AFRICALA Film Festival visits Nicaragua
Cinthia Membreño | Aug 9, 2011
The festival is brought to Latin America as part of the celebrations of the International Year of People of African descent.
A varied selection of documentaries and short films, which were filmed and produced in Africa, will be screened during three weeks in Managua and two cities of the Nicaraguan Atlantic Coast. The African Film Festival in Latin America (AFRICALA), a project that started in Mexico in 2007, is visiting the country for the first time. Its official inauguration was held yesterday, August 11th, at 7:20 pm, in Cinemas Galerías Santo Domingo. The event will be held in occasion of the International Year of Afrodescendents.
During a press conference given on Tuesday, August 9th, Eliett Cabezas, Responsible of Programming at the Cultural Center of Spain in Nicaragua (CCEN), explained that the festival features a selection of five full length movies, three documentaries, five short films and twenty animated short films. “AFRICALA will show a wide and representative sample of African productions, specially those that are more innovative,” stated Cabezas.
Hebert Pérez, the festival's programmer, informed that the idea of organizing AFRICALA came up after the multiple trips that Flavio Florencio, director of the event, made to several African countries. “Its mission is to bring Africa closer to Latin America”, he said. Furthermore, Perez talked about the ratial ties between Latin Americans and Africans. “We are so linked we no longer talk about races, we talk about rapprochement among people. What better way to show this than through cinema!" he stated.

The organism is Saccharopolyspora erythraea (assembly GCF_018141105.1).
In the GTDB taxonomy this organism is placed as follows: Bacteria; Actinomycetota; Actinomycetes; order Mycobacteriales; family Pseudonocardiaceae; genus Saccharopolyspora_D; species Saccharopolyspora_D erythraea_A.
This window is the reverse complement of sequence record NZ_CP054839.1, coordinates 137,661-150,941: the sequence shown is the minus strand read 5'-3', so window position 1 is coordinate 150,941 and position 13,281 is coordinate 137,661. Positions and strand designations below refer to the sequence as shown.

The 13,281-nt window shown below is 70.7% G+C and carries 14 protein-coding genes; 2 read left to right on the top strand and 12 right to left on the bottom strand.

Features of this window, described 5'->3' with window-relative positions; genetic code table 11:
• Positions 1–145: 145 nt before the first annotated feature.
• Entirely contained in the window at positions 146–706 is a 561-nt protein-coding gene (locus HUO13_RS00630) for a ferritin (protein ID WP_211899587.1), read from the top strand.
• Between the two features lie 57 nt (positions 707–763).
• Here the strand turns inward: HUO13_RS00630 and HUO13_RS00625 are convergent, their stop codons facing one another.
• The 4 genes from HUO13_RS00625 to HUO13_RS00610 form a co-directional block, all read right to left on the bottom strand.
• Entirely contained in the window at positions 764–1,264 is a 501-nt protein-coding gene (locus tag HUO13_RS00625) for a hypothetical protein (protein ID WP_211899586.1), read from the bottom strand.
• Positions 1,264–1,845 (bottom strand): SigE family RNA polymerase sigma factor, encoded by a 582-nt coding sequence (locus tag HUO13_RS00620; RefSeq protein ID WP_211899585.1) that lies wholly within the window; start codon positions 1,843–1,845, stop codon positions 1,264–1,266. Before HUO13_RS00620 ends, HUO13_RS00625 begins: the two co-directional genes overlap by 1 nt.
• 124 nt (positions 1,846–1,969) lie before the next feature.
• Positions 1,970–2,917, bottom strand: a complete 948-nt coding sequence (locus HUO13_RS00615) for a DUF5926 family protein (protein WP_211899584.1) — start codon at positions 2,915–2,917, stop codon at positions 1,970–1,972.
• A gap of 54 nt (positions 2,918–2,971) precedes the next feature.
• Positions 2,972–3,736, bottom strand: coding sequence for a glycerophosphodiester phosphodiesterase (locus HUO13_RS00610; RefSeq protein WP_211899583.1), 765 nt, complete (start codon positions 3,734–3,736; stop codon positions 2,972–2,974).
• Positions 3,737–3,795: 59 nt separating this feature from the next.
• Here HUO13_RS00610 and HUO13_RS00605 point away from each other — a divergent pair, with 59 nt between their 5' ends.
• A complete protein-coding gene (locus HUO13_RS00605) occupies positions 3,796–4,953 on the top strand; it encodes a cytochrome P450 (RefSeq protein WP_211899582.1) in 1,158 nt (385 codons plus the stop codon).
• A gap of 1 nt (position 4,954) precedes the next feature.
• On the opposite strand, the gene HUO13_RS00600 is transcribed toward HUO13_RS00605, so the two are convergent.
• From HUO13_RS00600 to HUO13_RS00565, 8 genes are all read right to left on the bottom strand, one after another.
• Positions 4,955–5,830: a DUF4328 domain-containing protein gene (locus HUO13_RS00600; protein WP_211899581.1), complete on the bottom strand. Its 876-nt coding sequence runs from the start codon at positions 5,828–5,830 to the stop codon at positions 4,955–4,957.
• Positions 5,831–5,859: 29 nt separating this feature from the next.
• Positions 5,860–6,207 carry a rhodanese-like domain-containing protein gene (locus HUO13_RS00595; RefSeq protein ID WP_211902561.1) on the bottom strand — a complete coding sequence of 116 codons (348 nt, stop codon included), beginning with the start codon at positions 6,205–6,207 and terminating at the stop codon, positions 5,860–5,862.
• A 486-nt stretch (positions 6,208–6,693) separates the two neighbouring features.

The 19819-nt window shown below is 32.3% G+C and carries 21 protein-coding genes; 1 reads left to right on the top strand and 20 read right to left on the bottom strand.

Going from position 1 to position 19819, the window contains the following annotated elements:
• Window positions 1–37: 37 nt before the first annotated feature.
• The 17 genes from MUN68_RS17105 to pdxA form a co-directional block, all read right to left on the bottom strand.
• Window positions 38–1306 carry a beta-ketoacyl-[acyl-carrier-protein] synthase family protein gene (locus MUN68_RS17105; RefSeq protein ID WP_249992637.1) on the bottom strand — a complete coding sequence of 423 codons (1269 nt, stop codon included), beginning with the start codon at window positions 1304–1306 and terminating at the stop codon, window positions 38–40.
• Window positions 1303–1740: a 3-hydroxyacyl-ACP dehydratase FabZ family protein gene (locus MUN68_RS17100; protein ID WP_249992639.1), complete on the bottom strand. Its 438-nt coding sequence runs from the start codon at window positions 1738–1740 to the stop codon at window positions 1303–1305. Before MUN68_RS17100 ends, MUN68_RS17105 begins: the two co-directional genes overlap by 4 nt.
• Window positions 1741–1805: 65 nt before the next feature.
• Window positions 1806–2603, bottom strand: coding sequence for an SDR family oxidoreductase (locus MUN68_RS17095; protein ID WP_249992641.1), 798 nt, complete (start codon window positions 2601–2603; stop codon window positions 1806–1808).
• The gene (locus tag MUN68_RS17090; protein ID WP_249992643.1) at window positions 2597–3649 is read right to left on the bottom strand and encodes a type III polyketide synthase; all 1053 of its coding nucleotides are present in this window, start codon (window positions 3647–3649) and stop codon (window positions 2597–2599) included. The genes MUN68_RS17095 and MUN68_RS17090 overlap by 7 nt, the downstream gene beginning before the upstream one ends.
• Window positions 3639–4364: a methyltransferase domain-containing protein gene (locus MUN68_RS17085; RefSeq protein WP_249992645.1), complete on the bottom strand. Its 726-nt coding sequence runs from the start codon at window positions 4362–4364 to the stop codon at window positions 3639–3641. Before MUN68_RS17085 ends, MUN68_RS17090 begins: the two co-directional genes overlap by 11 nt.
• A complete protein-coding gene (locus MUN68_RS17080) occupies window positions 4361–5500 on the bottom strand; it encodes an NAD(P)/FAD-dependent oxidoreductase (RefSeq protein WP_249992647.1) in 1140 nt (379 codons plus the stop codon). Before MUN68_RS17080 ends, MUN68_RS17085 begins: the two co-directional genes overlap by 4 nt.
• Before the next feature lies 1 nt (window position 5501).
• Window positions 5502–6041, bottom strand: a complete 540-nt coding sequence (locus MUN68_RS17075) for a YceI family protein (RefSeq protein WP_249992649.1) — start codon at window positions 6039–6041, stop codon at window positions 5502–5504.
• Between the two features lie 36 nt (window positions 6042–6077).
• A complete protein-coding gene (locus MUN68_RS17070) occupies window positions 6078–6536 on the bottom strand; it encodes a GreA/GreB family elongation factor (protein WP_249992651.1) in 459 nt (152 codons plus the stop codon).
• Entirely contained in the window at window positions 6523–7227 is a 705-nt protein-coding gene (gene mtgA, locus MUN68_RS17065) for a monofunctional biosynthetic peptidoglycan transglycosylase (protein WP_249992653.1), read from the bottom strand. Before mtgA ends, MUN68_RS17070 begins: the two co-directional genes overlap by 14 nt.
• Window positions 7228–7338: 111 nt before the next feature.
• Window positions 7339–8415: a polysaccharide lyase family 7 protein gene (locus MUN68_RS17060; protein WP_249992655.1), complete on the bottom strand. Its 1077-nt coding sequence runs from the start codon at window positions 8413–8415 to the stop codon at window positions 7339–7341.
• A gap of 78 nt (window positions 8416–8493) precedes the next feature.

The screenings that will be held after the inauguration will begin on Friday, August 12 and will end of the 31st. All of them will be available to watch at Cinemas Galerias Santo Domingo, the Cultural Center of Spain in Nicaragua (CCEN), the History Institute of Nicaragua and Central America (IHNCA-UCA), Bluefields' town hall (RAAS), the University of the Autonomous Regions of the Nicaraguan Caribbean Coast (URACCAN) and the Bluefields' Adventist School in Bilwi (RAAN). It is worth mentioning that although the majority of the screenings will be for free, those that will take place Galerías will have an entrance fee (US$2).
As for the topics, audiences will be able to watch films about social, cultural, political and day to day issues of countries like South Africa, Argelia, Burkina Faso, Uganda, Kenya, Senegal, Cameroon, Angola, and many others. Another interesting fact is that the festival will also include a selection of documentaries that were produced in the Nicaraguan Caribbean Coast, such as “Lady Marshall” (1991), directed by María José Álvarez, “La cárcel” (2009), by Dania Torres, “La autonomía anhelada” (2010), by Ada Villareal, “Walagallo” (2010), by Daniel Alegría, among others. After touring Nicaragua, the festival will visit other Central American and Caribbean countries, until reaching Mexico, its final destination.